Saturday, 15 September 2012
National Trust Libraries
Yvonne Lewis is Assistant Libraries Curator of the National Trust and she came to help us see in September by talking to us at a very well attended event. She gave us a potted history of the acquisition of National Trust Libraries and told us a little bit of what they are doing now. This was accompanied by slides featuring images of some very beautiful books (the Huguenot binding was my particular favourite), all courtesy of the Trust’s photo library.
The National Trust was founded in 1895, their first sight being a hillside, but their first property being Coleridge Cottage. These early acquisitions were usually stripped of all contents by the owners before being transferred to the National Trust. As a result there were no libraries, at least none with any books in them. They often had to ‘dress’ the libraries in houses that had them, to make them appear to the visitor how they may have once looked. In some cases, like that of Osterley Park in Middlesex, acquired in the 1940s they were helped by having documentation, such as a catalogue which they could use to try to reconstruct the library contents. If a book or a collection comes up for sale that once belonged to the library of a National Trust property where they can they have been purchasing them to rebuild the original collection as much as they are able.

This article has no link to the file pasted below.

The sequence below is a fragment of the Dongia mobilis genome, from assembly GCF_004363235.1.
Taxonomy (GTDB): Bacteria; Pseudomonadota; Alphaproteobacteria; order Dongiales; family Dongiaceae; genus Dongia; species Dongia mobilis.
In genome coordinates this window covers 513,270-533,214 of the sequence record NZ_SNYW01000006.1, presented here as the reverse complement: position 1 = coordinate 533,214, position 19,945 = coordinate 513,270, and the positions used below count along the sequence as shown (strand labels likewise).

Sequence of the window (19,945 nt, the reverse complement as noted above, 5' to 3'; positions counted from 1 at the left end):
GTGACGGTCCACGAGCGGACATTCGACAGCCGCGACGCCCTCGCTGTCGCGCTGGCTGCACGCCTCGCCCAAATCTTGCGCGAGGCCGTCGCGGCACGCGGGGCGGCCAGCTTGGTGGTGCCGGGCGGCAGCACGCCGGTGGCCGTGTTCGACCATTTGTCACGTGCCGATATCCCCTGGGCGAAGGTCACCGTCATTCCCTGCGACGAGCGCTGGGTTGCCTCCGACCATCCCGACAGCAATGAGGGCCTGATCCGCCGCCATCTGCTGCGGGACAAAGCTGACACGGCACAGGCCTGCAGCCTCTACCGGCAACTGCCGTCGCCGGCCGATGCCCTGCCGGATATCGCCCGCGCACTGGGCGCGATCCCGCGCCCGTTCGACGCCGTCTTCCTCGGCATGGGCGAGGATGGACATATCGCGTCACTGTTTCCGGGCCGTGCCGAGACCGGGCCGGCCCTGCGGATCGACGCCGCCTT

This changed gradually from the 1940s with the introduction of the Country House Scheme (which sometimes allows the owners to stay in the properties). The affects of which began to be felt around the 1980s along with the help of laws such as Acceptance in lieu (see a good blog post about it here). This also means they can sometimes even establish which books were in the libraries, and at what point, by studying the paintings of the interiors of the houses and portraits of the inhabitants. This was not the only detective work they were able to carry out. They can also study the collecting habits of various owners, such as moving the books of predecessors up to second level shelving to make way for their own, newer, books.
They started cataloguing all the books under their remit offline but now they are all online and through that they can connect the libraries of all the houses. As is mostly the case with rare books they these records are concentrated on the copy specific information. They have now joined Copac and cataloguing activities are ongoing, including all the library objects - tennis balls in one case! The current policy is to look for grants or funding to look after a collection ongoing, before they take it on, so they can catalogue and conserve it in the future.
Many thanks again to Yvonne Lewis and National Trust Libraries.